Than this kind kiss. O Lord, that lends me life,

Lend me a heart replete with thankfulness ! 29
For thou hast given me in this beauteous face
A world of earthly blessings to my soul,
If sympathy of love unite our thoughts.
Queen. Great King of England and my gra-

cious lord,
The mutual conference that my mind hath

By day, by night, waking and in my dreams,
In courtly company or at my beads,
With you, mine alder-liefest sovereign,
Makes me the bolder to salute my king
With ruder terms, such as my wit affords
And over-joy of heart doth minister.
King. Her sight did ravish; but her grace

in speech,
Her words y-clad with wisdom's majesty,
Makes me from wond'ring fall to weeping joys,
Such is the fulness of my heart's content.
Lords, with one cheerful voice welcome my

AU (kneeling). Long live Queen Margaret,

England's happiness !
Queen. We thank you all. (Flourish.
Suf. My Lord Protector, so it please your

Here are the articles of contracted peace
Between our sovereign and the French king

For eighteen months concluded by consent.

Glou. (Reads.). Imprimis, It is agreed between the French king Charles, and William de la Pole, Marquess of Suffolk, ambassador


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for Henry King of England, that the said (45 Henry shall espouse the Lady Margaret, daughter unto Reignier King of Naples, Sicilia, and Jerusalem, and crown her Queen of England ere the thirtieth of May next ensuing. Item, that the duchy of Anjou and the county of Maine shall be released and delivered to the King her father"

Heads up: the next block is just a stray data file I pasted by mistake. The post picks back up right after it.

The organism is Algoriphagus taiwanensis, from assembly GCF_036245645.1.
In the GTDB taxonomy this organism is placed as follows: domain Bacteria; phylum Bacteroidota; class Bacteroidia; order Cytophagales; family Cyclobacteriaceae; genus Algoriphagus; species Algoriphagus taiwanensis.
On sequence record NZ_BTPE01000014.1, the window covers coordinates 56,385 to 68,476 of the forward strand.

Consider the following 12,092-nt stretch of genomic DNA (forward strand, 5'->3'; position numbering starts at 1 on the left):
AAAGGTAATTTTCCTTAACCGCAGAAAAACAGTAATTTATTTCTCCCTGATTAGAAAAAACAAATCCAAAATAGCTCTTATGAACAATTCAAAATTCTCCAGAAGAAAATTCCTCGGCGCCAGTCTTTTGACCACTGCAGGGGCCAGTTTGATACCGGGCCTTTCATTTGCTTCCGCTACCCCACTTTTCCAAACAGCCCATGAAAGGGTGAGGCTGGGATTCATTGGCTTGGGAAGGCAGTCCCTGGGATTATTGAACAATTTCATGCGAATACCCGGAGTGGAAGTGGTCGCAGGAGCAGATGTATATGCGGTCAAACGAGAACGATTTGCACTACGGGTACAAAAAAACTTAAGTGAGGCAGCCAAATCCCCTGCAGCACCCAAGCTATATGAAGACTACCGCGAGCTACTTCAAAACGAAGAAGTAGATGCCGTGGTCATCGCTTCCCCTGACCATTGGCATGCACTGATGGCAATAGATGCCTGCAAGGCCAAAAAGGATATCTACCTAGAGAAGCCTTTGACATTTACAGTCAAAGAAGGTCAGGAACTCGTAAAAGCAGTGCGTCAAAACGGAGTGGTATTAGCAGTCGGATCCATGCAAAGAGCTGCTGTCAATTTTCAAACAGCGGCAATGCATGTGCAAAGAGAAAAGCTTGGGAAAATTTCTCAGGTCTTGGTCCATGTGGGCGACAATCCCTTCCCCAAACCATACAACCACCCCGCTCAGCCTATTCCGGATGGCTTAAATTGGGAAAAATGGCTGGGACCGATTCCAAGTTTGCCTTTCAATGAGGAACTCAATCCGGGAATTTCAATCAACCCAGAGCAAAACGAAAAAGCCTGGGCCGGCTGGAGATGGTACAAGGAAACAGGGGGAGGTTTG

(Lets the paper fall. 62 King. Uncle, how now! Glou.

Pardon me, gracious lord ; Some sudden qualm hath struck me at the

heart And dimm'd mine eyes, that I can read no

further. King. Uncle of Winchester, I pray, read on. 88

Car. [Reads.] Item, It is further agreed between them, that the duchies of Anjou and Maine shall be released and delivered over to the King her father, and she sent over of the King of England's own proper cost and charges, withont having any dowry. King. They please us well. Lord marquess,

kneel down.
We here create thee the first Duke of Suffolk,
And gird thee with the sword. Cousin of York,
We here discharge your Grace from being regent
I' the parts of France, till term of eighteen

Be full expir'd. Thanks, uncle Winchester,
Gloucester, York, Buckingham, Somerset,
Salisbury, and Warwick;
We thank you all for this great favour done
In entertainment to my princely queen.
Come, let us in, and with all speed provide
To see her coronation be perform’d.

(Exeunt King, Queen, and Suffolk. Glou. Brave peers of England, pillars of the

state, To you Duke Humphrey must unload his grief, Your grief, the common grief of all the land. What! did my brother Henry spend his youth, His valour, coin, and people, in the wars ? Did he so often lodge in open field, In winter's cold and summer's parching heat, To conquer France, his true inheritance ? And did my brother Bedford toil his wits, To keep by policy what Henry got? Have you yourselves, Somerset, Buckingham, Brave York, Salisbury, and victorious War